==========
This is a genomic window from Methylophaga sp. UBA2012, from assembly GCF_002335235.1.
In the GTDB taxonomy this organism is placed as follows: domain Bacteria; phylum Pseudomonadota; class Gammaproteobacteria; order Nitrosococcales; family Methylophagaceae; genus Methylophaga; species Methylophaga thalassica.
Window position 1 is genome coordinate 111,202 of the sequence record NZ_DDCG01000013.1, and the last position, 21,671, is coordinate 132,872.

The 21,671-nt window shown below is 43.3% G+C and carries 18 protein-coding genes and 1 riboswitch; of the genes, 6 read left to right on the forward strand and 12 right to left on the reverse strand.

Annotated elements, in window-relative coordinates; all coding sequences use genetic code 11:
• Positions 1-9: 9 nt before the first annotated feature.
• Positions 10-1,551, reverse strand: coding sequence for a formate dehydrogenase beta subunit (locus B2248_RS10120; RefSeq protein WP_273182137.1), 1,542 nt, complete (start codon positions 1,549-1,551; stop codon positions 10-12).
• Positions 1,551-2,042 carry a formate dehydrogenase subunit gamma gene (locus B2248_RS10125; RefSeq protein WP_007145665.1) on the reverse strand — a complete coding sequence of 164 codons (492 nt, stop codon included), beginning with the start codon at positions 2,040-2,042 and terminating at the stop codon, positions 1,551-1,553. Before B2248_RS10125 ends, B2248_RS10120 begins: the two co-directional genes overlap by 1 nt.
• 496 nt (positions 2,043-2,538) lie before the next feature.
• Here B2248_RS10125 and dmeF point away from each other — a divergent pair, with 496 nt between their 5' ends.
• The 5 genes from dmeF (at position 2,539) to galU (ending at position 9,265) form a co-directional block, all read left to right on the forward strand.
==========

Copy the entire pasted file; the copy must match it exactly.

This is a genomic window from Methylophaga sp. UBA2012, from assembly GCF_002335235.1.
In the GTDB taxonomy this organism is placed as follows: domain Bacteria; phylum Pseudomonadota; class Gammaproteobacteria; order Nitrosococcales; family Methylophagaceae; genus Methylophaga; species Methylophaga thalassica.
Window position 1 is genome coordinate 111,202 of the sequence record NZ_DDCG01000013.1, and the last position, 21,671, is coordinate 132,872.

The 21,671-nt window shown below is 43.3% G+C and carries 18 protein-coding genes and 1 riboswitch; of the genes, 6 read left to right on the forward strand and 12 right to left on the reverse strand.

Annotated elements, in window-relative coordinates; all coding sequences use genetic code 11:
• Positions 1-9: 9 nt before the first annotated feature.
• Positions 10-1,551, reverse strand: coding sequence for a formate dehydrogenase beta subunit (locus B2248_RS10120; RefSeq protein WP_273182137.1), 1,542 nt, complete (start codon positions 1,549-1,551; stop codon positions 10-12).
• Positions 1,551-2,042 carry a formate dehydrogenase subunit gamma gene (locus B2248_RS10125; RefSeq protein WP_007145665.1) on the reverse strand — a complete coding sequence of 164 codons (492 nt, stop codon included), beginning with the start codon at positions 2,040-2,042 and terminating at the stop codon, positions 1,551-1,553. Before B2248_RS10125 ends, B2248_RS10120 begins: the two co-directional genes overlap by 1 nt.
• 496 nt (positions 2,043-2,538) lie before the next feature.
• Here B2248_RS10125 and dmeF point away from each other — a divergent pair, with 496 nt between their 5' ends.
• The 5 genes from dmeF (at position 2,539) to galU (ending at position 9,265) form a co-directional block, all read left to right on the forward strand.